The weekend we were there, there was a couple from Litchfield with their two grandchildren, Corey and Elise. The couple has been coming here for 25 years. On their first trips, they stayed in Greg and Pat’s home. Everyone there for the birding weekend was from Maine, and judging from the guest book, this is a place cherished by Mainers.
When Greg and Pat Drummond built and opened the Lodge next door to their home in 1984, their first guests were deer hunters. And for many years, the November deer season was their busiest. But things have changed. “The deer herd in our area has declined to such an extent that our (deer) season is the least profitable of the year,” says Greg. So what is their busiest time of the year now, you ask? Its winter, when the lodge is full of cross country skiers and the Drummonds serve weekend lunches to traveling snowmobilers.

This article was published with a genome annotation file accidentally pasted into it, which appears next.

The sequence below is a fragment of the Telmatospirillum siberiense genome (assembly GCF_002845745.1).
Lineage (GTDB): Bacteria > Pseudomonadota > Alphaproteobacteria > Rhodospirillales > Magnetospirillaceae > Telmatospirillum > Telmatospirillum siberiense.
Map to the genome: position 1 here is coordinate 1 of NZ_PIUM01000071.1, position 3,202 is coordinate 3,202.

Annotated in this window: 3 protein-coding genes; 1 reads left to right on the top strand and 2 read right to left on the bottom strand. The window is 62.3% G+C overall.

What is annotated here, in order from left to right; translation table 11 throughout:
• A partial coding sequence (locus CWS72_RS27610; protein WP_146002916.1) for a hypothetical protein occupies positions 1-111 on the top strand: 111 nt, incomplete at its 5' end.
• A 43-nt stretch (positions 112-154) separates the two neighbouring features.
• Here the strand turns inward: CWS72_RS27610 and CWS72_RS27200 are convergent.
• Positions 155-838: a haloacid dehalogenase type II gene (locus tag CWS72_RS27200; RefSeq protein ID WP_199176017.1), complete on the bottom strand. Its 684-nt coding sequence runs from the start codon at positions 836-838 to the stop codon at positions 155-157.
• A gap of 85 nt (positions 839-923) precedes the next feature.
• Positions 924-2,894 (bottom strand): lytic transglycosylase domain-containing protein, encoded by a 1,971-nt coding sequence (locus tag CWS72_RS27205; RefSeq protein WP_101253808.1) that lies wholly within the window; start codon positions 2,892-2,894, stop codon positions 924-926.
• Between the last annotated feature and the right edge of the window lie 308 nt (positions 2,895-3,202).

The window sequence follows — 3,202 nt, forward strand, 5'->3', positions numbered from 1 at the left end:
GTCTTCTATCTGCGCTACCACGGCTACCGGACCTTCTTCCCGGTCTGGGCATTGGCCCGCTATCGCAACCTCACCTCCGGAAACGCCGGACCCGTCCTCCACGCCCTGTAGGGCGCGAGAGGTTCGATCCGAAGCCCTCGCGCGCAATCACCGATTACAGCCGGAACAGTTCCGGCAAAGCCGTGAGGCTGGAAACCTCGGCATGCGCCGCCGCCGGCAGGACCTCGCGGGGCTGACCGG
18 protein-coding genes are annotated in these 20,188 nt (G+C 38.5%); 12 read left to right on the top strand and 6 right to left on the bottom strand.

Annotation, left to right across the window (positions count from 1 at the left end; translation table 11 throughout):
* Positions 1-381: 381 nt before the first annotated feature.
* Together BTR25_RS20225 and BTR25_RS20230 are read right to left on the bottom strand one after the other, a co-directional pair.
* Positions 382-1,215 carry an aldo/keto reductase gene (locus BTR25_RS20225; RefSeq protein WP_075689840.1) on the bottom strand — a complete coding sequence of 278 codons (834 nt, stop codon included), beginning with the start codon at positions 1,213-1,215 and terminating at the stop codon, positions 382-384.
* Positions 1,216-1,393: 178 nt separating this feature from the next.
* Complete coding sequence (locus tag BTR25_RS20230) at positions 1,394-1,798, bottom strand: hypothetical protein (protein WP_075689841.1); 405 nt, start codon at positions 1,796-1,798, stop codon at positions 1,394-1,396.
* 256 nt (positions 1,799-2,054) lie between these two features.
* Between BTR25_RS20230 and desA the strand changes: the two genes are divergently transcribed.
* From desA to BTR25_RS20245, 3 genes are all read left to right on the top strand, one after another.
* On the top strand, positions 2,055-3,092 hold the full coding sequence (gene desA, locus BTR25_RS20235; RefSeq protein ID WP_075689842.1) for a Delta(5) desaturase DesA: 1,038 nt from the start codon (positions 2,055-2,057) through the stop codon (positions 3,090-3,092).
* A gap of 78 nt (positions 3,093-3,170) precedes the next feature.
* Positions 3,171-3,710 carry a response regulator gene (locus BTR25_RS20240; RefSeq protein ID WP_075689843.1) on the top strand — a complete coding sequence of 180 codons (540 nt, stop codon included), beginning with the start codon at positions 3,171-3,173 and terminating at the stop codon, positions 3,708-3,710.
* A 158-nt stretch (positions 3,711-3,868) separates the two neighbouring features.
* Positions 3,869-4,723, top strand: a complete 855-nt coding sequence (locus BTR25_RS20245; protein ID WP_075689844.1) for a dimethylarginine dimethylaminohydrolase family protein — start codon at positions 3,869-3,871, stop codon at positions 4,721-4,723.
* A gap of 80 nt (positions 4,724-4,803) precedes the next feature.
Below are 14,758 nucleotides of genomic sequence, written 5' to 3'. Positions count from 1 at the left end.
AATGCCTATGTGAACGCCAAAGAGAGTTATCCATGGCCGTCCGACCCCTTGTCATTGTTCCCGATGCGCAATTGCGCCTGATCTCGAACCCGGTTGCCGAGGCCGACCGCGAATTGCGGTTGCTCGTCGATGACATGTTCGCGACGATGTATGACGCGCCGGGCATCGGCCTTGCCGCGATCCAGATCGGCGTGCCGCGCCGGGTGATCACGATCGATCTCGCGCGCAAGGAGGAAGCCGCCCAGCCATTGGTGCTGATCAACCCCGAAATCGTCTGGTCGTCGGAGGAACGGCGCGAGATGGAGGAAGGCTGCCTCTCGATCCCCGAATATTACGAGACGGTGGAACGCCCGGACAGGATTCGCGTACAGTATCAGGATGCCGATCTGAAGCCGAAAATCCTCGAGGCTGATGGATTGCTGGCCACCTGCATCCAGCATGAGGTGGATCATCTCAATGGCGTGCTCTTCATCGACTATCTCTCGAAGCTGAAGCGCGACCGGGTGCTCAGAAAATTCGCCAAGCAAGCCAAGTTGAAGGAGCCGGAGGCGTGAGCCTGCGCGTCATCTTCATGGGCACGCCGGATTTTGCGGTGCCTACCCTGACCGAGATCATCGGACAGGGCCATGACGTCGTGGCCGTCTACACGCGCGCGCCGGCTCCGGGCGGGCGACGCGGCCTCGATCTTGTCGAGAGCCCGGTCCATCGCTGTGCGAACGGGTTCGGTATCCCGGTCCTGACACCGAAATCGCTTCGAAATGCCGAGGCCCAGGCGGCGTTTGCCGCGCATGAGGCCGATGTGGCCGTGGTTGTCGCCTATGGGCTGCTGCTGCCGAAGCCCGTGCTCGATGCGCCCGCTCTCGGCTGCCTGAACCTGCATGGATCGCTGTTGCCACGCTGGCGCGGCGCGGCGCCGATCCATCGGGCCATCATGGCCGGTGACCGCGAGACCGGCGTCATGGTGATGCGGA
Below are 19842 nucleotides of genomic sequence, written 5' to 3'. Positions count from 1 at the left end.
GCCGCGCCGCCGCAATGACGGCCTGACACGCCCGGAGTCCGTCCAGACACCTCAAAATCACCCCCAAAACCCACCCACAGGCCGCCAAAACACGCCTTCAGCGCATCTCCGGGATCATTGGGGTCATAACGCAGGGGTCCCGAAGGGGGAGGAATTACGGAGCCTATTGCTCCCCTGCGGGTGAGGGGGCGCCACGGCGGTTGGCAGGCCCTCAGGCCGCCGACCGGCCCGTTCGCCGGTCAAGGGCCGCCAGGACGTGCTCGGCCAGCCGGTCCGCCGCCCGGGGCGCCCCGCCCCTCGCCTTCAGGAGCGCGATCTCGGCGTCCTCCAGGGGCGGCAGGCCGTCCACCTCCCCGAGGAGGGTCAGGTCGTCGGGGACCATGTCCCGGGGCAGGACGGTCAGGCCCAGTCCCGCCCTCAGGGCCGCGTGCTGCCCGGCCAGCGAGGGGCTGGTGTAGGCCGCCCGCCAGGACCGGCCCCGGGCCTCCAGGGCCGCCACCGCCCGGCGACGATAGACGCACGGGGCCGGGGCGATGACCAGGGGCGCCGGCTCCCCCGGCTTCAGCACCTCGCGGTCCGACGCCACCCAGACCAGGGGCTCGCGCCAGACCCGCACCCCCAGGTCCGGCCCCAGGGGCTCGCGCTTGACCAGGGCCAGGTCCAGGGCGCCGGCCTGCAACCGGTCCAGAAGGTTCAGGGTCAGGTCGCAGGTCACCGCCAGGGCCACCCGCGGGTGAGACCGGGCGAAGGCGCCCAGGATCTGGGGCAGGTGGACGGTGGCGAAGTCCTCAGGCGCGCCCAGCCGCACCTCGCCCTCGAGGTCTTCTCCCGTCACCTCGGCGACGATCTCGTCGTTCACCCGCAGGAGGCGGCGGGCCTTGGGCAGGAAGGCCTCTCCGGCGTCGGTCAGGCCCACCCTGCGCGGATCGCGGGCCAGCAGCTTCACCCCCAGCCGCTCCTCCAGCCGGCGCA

A few years ago the Drummonds turned Memorial Day weekend into a birding adventure, attracting so many guests that they added a second birding weekend last year. Greg, along with his friend Ron Joseph, a retired federal wildlife biologist, lead the birding weekend adventure. We traveled throughout the area, stunning in its beauty, and stopped here and there to hike and identify the amazing array of birds.
After our Friday night dinner, I told Pat, who does everything in the kitchen from cooking to dish washing that we were changing the column to focus on “Claybrook Mountain Restaurant.” Pat could cook for the finest restaurant in Portland. Her food, much of it made from scratch, is so good. And there is lots of it, including a bottomless cookie jar.